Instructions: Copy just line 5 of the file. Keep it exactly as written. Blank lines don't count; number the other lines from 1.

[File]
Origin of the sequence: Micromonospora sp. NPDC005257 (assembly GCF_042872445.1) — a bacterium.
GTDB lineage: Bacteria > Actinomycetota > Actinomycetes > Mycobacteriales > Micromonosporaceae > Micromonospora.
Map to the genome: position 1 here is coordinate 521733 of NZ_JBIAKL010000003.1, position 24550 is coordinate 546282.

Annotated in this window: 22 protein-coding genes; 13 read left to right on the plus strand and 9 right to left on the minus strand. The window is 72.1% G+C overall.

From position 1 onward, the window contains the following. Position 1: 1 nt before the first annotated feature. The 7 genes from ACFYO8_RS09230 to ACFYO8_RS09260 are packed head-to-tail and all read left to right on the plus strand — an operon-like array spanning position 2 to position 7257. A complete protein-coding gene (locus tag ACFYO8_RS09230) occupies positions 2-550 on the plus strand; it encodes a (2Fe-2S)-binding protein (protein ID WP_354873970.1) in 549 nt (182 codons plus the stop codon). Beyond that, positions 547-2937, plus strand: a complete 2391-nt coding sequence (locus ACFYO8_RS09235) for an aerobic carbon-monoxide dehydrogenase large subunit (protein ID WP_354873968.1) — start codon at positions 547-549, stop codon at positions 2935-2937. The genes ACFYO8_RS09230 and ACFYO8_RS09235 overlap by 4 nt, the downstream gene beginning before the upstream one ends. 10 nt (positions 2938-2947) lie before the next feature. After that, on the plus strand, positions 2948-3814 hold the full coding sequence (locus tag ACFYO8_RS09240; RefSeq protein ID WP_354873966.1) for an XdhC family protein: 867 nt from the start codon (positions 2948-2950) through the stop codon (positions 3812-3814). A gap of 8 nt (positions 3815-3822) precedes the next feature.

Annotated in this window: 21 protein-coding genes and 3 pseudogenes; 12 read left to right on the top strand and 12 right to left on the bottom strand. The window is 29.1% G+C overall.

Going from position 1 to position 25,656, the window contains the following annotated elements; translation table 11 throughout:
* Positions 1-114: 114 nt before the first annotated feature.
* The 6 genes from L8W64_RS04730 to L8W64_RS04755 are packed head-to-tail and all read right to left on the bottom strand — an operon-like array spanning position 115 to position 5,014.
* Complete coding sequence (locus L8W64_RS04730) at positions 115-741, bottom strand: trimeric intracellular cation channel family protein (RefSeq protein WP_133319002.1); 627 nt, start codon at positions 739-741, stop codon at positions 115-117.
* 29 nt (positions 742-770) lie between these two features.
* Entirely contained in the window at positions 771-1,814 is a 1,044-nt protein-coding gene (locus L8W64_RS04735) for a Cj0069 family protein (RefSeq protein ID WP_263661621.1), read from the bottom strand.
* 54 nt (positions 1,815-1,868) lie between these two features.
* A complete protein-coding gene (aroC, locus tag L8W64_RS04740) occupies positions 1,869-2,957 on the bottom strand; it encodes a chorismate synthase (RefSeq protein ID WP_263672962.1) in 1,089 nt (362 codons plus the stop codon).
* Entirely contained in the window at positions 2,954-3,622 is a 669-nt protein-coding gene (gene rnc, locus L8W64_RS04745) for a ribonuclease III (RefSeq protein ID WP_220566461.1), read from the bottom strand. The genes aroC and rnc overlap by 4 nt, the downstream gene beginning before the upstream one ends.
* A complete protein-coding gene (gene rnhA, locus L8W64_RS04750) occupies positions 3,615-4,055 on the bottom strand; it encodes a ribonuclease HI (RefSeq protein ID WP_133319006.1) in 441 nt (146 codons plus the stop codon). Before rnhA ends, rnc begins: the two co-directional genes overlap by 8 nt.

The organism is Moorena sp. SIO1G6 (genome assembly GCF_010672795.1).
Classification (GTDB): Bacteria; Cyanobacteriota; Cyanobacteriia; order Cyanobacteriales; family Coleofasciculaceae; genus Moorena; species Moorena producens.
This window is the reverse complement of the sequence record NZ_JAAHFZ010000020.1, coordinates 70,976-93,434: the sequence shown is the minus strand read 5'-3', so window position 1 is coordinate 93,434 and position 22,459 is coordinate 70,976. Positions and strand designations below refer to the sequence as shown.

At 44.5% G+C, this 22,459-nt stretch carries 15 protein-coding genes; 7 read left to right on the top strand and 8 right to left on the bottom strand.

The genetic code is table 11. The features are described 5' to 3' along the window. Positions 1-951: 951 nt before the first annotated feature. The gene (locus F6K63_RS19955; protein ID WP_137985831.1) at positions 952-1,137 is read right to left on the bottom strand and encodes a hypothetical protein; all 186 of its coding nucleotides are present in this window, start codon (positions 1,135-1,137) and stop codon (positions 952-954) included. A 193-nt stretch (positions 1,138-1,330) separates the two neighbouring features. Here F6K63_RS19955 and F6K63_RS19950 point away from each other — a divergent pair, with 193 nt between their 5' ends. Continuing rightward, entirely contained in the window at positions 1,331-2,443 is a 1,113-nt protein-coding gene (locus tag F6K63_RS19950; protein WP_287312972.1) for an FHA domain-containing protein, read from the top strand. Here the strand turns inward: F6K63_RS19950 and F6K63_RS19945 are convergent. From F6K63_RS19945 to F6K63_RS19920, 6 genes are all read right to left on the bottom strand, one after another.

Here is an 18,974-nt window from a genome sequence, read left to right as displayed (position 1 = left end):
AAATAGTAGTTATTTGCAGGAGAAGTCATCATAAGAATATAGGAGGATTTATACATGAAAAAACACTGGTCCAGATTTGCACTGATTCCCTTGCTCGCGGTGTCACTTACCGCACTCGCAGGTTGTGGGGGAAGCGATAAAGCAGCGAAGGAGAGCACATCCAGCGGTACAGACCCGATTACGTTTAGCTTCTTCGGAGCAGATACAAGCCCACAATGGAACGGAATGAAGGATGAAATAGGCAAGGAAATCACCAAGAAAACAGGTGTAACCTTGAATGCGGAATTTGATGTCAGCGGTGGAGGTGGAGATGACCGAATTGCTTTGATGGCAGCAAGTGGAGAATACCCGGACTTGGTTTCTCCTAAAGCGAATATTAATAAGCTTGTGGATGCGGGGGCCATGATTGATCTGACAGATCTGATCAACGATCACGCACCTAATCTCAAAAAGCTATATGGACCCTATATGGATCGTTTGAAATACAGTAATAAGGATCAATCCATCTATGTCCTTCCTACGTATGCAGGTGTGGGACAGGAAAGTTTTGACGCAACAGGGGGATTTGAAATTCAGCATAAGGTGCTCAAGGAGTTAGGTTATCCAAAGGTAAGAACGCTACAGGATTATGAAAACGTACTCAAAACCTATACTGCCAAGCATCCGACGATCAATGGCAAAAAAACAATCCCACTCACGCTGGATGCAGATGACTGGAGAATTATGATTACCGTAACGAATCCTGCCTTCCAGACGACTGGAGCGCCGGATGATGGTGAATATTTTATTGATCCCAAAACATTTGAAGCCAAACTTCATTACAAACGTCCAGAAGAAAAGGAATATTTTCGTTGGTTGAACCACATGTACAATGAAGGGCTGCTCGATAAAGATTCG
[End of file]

From position 1 onward, the window contains the following. Position 1: 1 nt before the first annotated feature. The 7 genes from ACFYO8_RS09230 to ACFYO8_RS09260 are packed head-to-tail and all read left to right on the plus strand — an operon-like array spanning position 2 to position 7257. A complete protein-coding gene (locus tag ACFYO8_RS09230) occupies positions 2-550 on the plus strand; it encodes a (2Fe-2S)-binding protein (protein ID WP_354873970.1) in 549 nt (182 codons plus the stop codon). Beyond that, positions 547-2937, plus strand: a complete 2391-nt coding sequence (locus ACFYO8_RS09235) for an aerobic carbon-monoxide dehydrogenase large subunit (protein ID WP_354873968.1) — start codon at positions 547-549, stop codon at positions 2935-2937. The genes ACFYO8_RS09230 and ACFYO8_RS09235 overlap by 4 nt, the downstream gene beginning before the upstream one ends. 10 nt (positions 2938-2947) lie before the next feature. After that, on the plus strand, positions 2948-3814 hold the full coding sequence (locus tag ACFYO8_RS09240; RefSeq protein ID WP_354873966.1) for an XdhC family protein: 867 nt from the start codon (positions 2948-2950) through the stop codon (positions 3812-3814). A gap of 8 nt (positions 3815-3822) precedes the next feature.